The “Heath River Centre Lodge” is on the Heath river, which marks the frontier between Peru and Bolivia; nothing to see except some local miners looking for gold.
Soon after leaving, except the splendid crescent of the moon, the night was complete. The boat had no lights and followed the indications of someone lightening the river with a torch in one’s hand. The silence in the purple night was unforgettable, that was a great moment!
The hotel was far from any human life; we were the only guests having the privilege to enjoy the complete quietness of Amazonia. There was no light in the room, just two poor candles allowing us to move safely; the best thing to do was to go to bed listening to the soft talk of the vegetation.”
We left the following day at 5.30 am to see the macaws. We had around 30 minute boat to reach a hide: a floating “house” in the middle of the Heath River, it was misty, quiet and we felt a strange serenity…The water was carrying some pack of foam like industrial rejection which surprised me so far away! In fact it was only dry leaves, which after falling into the water, decomposed themselves with bacteria making a kind of soap, it was not pollution, but just a natural process!
The wake up of nature is always wonderful. First nothing happened, and then the birds came progressively and by groups. The “show” began at around 7am with the arrival of the green parrots and at 9 am it was the red & green macaws turn.
The green parrots are smaller and with a short tail. They wear feathers on the head and up to their eyes on the contrary to the “red & green macaws which are the largest parrots and with a face completely bald; their tails can be longer than their bodies… They have sharp hooked bills and strong enough to break nuts. Their 2 toes pointing forward and the 2 other pointing backward, allow them to grasp their food.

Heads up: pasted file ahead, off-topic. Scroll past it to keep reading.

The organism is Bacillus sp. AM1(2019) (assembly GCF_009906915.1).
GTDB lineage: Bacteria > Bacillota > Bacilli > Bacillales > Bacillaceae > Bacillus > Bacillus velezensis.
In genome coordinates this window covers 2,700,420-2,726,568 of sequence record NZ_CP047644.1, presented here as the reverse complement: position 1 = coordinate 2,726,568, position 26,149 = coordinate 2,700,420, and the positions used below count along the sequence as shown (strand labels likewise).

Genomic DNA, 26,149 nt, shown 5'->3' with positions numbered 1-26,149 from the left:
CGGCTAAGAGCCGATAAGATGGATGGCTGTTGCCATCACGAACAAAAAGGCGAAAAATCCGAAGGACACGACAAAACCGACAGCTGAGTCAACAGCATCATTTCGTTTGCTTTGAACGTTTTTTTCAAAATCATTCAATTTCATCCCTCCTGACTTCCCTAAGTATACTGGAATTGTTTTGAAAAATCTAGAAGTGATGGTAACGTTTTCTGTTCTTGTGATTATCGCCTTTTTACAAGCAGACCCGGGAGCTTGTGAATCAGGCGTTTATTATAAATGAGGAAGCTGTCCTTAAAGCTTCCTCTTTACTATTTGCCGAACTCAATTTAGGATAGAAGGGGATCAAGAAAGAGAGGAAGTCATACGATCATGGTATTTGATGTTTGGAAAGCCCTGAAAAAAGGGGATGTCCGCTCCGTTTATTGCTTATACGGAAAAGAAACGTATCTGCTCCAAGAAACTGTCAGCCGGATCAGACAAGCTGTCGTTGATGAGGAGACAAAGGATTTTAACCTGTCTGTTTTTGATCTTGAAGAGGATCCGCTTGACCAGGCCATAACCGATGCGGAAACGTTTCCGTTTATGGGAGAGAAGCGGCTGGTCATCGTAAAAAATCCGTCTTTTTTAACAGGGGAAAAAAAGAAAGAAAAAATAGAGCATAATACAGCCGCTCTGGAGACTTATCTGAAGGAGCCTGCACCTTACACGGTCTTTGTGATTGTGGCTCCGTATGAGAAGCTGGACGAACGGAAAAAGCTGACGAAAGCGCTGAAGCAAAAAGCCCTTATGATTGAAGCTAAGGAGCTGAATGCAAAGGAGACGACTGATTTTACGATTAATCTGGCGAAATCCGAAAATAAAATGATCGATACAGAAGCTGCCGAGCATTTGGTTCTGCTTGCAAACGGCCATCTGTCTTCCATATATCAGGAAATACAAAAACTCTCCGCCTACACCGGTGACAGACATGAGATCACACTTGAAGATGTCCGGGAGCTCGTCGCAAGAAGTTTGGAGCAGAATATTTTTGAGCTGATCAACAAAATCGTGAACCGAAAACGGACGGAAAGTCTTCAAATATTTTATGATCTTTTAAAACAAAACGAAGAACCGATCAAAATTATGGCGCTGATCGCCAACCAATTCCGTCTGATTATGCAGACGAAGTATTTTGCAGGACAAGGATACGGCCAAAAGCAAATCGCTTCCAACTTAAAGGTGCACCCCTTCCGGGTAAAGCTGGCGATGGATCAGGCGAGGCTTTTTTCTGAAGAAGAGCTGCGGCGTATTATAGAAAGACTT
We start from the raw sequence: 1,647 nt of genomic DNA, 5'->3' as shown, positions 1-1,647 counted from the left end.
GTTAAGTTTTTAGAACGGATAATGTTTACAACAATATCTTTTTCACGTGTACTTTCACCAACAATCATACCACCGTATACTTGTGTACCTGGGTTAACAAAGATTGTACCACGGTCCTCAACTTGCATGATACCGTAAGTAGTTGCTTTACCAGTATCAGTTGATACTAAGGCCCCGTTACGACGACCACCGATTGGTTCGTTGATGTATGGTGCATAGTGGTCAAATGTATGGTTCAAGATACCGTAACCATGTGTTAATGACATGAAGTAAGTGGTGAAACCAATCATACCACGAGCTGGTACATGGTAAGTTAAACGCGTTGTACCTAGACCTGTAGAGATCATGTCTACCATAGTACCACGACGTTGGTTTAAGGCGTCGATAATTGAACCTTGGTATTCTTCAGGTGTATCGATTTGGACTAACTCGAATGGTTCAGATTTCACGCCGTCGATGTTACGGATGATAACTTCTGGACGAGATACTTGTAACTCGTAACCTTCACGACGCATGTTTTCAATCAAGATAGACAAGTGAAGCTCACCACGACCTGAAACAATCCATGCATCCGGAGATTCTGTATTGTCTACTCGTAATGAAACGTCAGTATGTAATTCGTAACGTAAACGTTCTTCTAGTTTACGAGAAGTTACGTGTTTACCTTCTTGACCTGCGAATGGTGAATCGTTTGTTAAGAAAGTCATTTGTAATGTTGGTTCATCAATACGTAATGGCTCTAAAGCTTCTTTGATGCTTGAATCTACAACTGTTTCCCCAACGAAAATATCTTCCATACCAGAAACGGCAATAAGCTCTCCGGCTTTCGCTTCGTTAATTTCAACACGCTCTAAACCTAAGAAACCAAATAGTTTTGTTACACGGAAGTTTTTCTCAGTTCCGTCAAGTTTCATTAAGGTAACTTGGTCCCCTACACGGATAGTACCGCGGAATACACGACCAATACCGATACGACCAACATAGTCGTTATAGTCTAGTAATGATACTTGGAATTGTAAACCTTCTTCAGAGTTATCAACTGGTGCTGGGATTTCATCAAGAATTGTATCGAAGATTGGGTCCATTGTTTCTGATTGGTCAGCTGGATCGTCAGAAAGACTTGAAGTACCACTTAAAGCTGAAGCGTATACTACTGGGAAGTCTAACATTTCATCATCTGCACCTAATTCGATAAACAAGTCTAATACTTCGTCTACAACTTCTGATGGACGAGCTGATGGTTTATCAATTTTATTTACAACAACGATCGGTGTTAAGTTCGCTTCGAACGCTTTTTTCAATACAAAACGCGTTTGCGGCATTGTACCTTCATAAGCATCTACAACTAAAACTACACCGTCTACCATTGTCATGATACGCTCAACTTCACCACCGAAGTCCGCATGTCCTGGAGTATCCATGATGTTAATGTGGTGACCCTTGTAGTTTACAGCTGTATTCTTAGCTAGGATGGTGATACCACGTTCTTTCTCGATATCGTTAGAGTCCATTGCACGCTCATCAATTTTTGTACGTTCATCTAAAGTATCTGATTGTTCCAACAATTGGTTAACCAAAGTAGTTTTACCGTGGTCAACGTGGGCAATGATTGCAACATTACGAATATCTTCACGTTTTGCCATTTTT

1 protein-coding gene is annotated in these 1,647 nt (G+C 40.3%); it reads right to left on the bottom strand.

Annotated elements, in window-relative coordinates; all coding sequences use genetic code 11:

They come every morning to the “clay lick” obviously to lick the clay from which they find their vitamins, and also to get from it a protective effect against any poison they could eat with their food.
We noticed some of the red and green with a yellow “patch” on the back, it was another type called “scarlet macaws”. Most of the time they nest in the holes of the trees. They live in couple and lay 2 eggs each year but keep only one “baby” alive”. Their main predators are eagles.
It is a spectacular moment which can be interrupted at any time, the macaws are very shy and attentive, that was confirmed when a small and inoffensive squirrel strolled on the clay, suddenly all the macaws flied away and did not come back leaving us with some disappointment. But we were lucky, as we had reckoned more that 50 macaws, knowing it was not the best period to see them.
The weather was changing also very quickly, and we waited in the shelter looking at a sudden tropical shower on the Heath River and observing some “dusky tiki monkeys” manifesting their presence just after the wet. They were very near and their shouts very powerful, we felt integrated in their world, and were now listening to their talk with others in the deep bush.
The banks of the Heath River mark the frontier between Peru & Bolivia and the strong rains cause damages, which normally bother nobody. In this case, it is quite different as it is a constant fight between nature and people of the eco-tourism hotel.
The lodge is in Bolivia and under an American control. The flood with the time is changing the course of the river and if nobody from the lodge stops it by strengthening the bordure, the hotel will be soon in Peru, which will not authorize the concession.
The clay lick is on the Peru bank side. If the eco lodge on the Bolivia side became Peruvian, it would have to close because of Peru laws. Therefore, it would be impossible to have the great chance to observe the red and green macaws on the “clay lick” which is too far away inside the uninhabited jungle and that would be a great loss for everybody.